• In recent days, the US has launched several airstrikes targeting Taliban positions in support of faltering Afghan government forces.
  • Many countries criticise the hasty U.S. withdrawal of troops for having neither fulfilled the purpose of fighting terrorism nor brought peace to Afghanistan but created a new security black hole.

Road ahead for India?

  • US exit mean new constraints on India’s ability to operate inside Afghanistan.
  • Three structural conditions will continue to shape India’s Afghan policy.
  • One is India’s lack of direct physical access to Afghanistan. This underlines the importance of India having effective regional partners.
  • Pakistan has the capability to destabilise any government in Afghanistan. But it does not have the power to construct a stable and legitimate order in Afghanistan.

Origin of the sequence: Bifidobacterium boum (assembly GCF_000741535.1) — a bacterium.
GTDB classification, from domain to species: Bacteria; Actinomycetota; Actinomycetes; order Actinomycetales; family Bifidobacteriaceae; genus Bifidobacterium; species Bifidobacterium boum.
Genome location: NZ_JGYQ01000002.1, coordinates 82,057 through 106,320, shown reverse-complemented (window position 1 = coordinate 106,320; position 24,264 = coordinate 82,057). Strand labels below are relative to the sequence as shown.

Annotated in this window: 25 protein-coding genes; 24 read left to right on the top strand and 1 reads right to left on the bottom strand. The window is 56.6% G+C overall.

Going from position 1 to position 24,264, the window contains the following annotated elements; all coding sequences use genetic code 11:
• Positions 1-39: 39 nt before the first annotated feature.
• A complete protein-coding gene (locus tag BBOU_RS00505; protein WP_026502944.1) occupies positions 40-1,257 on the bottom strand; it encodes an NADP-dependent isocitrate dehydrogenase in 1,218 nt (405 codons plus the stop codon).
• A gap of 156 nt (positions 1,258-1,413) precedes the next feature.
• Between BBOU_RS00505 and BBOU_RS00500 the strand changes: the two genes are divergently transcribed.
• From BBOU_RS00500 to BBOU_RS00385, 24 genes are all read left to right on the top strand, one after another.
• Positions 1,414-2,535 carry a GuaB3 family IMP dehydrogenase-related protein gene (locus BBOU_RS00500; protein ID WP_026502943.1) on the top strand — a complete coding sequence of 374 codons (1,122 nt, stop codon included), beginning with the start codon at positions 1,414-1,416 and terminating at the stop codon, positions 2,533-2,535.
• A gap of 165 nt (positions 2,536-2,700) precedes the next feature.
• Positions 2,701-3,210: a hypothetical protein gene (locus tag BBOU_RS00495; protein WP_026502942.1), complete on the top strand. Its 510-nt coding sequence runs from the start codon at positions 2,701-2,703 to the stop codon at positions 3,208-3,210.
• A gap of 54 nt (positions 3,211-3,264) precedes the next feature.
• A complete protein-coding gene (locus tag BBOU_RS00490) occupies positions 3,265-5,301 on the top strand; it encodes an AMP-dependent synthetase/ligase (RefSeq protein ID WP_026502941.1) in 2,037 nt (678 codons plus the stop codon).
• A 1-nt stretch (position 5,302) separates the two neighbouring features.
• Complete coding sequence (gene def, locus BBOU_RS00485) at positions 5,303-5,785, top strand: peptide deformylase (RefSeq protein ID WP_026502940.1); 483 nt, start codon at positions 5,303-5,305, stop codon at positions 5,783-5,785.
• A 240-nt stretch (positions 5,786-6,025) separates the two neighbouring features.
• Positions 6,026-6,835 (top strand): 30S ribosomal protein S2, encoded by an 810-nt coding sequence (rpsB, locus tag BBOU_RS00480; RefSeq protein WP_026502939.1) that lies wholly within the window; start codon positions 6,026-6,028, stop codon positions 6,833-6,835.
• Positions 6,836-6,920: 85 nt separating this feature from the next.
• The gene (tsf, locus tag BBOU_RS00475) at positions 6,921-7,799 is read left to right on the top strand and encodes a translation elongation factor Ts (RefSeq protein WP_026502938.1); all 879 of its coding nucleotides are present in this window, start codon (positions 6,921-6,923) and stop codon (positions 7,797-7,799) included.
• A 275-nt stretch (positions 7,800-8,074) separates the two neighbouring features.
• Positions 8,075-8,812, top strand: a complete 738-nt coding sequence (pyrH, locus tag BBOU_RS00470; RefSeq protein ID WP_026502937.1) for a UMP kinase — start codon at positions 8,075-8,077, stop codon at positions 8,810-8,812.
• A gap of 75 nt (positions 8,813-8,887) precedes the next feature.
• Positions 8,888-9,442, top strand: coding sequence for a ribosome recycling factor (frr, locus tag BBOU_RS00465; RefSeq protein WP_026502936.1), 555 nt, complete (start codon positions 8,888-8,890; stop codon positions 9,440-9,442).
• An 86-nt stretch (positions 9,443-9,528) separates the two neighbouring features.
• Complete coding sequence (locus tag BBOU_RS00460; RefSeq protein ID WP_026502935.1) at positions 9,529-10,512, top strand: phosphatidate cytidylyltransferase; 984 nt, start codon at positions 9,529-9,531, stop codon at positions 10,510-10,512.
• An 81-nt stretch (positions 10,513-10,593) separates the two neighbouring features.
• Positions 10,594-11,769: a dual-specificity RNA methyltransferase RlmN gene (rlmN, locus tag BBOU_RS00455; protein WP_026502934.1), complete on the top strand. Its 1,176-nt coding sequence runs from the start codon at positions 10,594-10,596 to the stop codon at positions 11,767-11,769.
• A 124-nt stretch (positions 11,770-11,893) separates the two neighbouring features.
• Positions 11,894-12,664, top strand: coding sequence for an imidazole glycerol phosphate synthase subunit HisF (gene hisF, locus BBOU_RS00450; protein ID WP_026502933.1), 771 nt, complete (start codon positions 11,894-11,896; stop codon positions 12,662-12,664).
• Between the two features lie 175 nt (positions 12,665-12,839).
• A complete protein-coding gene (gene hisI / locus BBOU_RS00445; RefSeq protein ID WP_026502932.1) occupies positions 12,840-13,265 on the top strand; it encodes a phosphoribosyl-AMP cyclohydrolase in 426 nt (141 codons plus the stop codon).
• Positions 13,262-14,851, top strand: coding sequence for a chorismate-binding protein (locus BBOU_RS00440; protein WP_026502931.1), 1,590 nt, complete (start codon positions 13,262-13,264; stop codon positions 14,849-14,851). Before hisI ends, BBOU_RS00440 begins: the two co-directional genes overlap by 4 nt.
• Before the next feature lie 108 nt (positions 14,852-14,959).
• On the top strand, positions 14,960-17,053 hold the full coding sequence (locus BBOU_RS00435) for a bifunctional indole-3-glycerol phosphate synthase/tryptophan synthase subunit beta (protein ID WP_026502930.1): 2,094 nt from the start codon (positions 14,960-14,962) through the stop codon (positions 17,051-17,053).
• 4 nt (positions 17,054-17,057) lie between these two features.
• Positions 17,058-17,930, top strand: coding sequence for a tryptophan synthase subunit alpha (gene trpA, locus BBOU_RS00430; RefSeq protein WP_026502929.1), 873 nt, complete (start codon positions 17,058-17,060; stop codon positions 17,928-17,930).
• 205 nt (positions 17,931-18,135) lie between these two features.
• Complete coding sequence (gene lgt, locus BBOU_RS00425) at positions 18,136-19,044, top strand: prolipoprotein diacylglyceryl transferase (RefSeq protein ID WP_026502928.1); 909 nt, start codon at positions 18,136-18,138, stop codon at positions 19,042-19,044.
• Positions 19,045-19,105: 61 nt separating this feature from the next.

• The contradiction between the interests of Afghanistan and Pakistan is an enduring one.
  • Pakistan likes to turn Afghanistan into a protectorate, but Afghans deeply value their independence. All Afghan sovereigns, including the Taliban, will look for partners to balance Pakistan.
  • To safeguard its civilian assets there as well as to stay relevant in the unfolding ‘great game’ in and around Afghanistan, India must fundamentally reset its Afghanistan policy.
  • India should focus on intensifying its engagement with various Afghan groups, including the Taliban and finding effective regional partners to secure its interests in a changing Afghanistan.